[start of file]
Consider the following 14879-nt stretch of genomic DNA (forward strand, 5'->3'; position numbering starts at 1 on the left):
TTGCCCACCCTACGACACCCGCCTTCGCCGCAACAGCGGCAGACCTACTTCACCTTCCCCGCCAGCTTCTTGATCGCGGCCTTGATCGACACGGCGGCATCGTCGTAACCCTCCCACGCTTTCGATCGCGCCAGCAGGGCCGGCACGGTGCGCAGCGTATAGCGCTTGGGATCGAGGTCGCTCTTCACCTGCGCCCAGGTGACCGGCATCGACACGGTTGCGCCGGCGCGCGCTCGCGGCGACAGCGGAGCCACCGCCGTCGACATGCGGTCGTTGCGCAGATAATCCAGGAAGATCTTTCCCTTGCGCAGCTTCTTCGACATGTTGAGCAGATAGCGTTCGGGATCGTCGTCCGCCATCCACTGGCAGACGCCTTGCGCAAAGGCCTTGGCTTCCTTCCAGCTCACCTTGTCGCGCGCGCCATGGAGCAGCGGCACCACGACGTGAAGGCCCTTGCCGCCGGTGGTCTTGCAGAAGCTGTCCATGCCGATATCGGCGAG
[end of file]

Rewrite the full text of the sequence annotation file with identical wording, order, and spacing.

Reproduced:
Consider the following 14879-nt stretch of genomic DNA (forward strand, 5'->3'; position numbering starts at 1 on the left):
TTGCCCACCCTACGACACCCGCCTTCGCCGCAACAGCGGCAGACCTACTTCACCTTCCCCGCCAGCTTCTTGATCGCGGCCTTGATCGACACGGCGGCATCGTCGTAACCCTCCCACGCTTTCGATCGCGCCAGCAGGGCCGGCACGGTGCGCAGCGTATAGCGCTTGGGATCGAGGTCGCTCTTCACCTGCGCCCAGGTGACCGGCATCGACACGGTTGCGCCGGCGCGCGCTCGCGGCGACAGCGGAGCCACCGCCGTCGACATGCGGTCGTTGCGCAGATAATCCAGGAAGATCTTTCCCTTGCGCAGCTTCTTCGACATGTTGAGCAGATAGCGTTCGGGATCGTCGTCCGCCATCCACTGGCAGACGCCTTGCGCAAAGGCCTTGGCTTCCTTCCAGCTCACCTTGTCGCGCGCGCCATGGAGCAGCGGCACCACGACGTGAAGGCCCTTGCCGCCGGTGGTCTTGCAGAAGCTGTCCATGCCGATATCGGCGAG